Naomi Sex will present a new solo exhibition in The Complex entitled SPEAK BACK. Naomi is a Dublin-based visual artist, her practice operates in “the grey zone”, defined by theorist Claire Bishop as the space between the black box theatre and the white cube gallery. Her work has been exhibited widely, nationally and internationally in both solo and group exhibitions. The work is included in state collections and has been awarded The Arts Council Visual Arts Project Award, The Visual Arts Touring Award and most recently The Visual Arts Bursary Award, The Covid Crisis Response Award and The Agility Award. SPEAK BACK is a multi-screen, video installation that comprises a suite of scripted, micro-performances that are performed by actors. This work is informed by classical “performative speech act” theory, examples of speech acts are classified as follows; a proposal, a dare, a bequest etc (J.L. Austin). Contemporary theorist Eve Kosofsky Sedgewick complicates these classifications using her key term “peri-performative”, which she argues can produce an alternate, open space of potential in ‘the neighborhood’ of speech acts as they are exemplified above. She asks what is at stake if a marriage proposal is declined? Or a dare is not accepted? Or a bequest can not be bequeathed? This topsy-turvy, cross-section of thinking and questioning framed the script-writing process for this body of work. It acted as a spring-board to draw out, destablise, disrupt, pause or suspend the conventions of how speech acts linguistically initiate agency, commitment and control. The micro-performance attempts to distil and concentrate time with scripted dialogue in playful and absurd ways.The show features actors Susan, Sean and Venus. They do not have defined characters and the scripts do not follow a conventional narrative. Costume choices, installation devices and scenography aim to imbue the work with themes of personal taste, value attachment and ownership. In this regard, the show modestly attempts to connect to broader themes of power and asymmetries of value.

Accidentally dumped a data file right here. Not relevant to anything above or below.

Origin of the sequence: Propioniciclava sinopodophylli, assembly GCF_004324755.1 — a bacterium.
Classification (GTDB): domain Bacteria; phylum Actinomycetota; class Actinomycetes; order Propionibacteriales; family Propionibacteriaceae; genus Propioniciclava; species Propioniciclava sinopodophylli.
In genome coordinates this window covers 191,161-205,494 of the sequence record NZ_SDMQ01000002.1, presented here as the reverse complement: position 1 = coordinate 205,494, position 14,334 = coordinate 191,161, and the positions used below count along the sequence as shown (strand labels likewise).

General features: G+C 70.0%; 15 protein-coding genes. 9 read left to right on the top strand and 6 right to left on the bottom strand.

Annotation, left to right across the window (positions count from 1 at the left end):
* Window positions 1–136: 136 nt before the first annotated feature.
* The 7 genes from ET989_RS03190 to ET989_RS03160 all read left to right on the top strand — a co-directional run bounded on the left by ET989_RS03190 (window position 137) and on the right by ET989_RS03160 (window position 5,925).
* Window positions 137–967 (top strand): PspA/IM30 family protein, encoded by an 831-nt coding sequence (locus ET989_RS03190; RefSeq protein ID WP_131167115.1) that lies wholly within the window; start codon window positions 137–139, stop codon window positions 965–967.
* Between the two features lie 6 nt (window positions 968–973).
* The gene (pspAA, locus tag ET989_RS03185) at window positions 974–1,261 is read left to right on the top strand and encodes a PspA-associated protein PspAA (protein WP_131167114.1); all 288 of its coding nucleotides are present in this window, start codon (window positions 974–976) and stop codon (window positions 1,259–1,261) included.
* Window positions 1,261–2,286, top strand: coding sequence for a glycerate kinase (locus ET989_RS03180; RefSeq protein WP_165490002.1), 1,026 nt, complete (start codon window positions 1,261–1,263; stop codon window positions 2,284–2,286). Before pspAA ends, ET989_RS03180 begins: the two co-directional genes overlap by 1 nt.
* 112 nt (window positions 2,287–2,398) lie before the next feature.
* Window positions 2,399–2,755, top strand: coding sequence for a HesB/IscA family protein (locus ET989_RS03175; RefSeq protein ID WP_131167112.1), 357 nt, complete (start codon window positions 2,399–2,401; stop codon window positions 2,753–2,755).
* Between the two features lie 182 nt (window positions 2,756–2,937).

Black Box, White Cube, Gray Zone: Dance Exhibitions and Audience Attention. Bishop, Claire, 2018

Austin, J.L., “How to do things with Words”, 1962 J.L. /  Kososky Sedgewick, Eve, “Touching Feeling”, 2002





Aideen Farrell is a Dublin-based artist. She works with found materials, clay,  drawing and photography. She gathers materials and detritus while following routes of canals and disused railways.  She focuses on these site's relation to time, extraction, transformation and processes of decay.

Aideen graduated from her BA in NCAD in 2017. Recent exhibitions include solo shows; Brittle to Look Back at Custom House Gallery (2023),  A Weight of Windows at Pallas Projects/Studios in 2019 and Showroom Linenhall Arts Centre in 2018, and group shows; Gaffer Tape, Phizzfest 2023, The Stars are in the Earth at A4 Sounds in 2022, and Halfway to Falling at the Lord Mayor's Pavilion in 2021. She was awarded the Fingal County Council Artist Support Scheme 2018-22, the Arts Council’s Agility Award 2021, and Visual Arts Bursary 2021 and 2023. She was awarded the  Fire Station Artists’ Studio 2021 Sculpture Award and was awarded a DCC artist residency in 2018.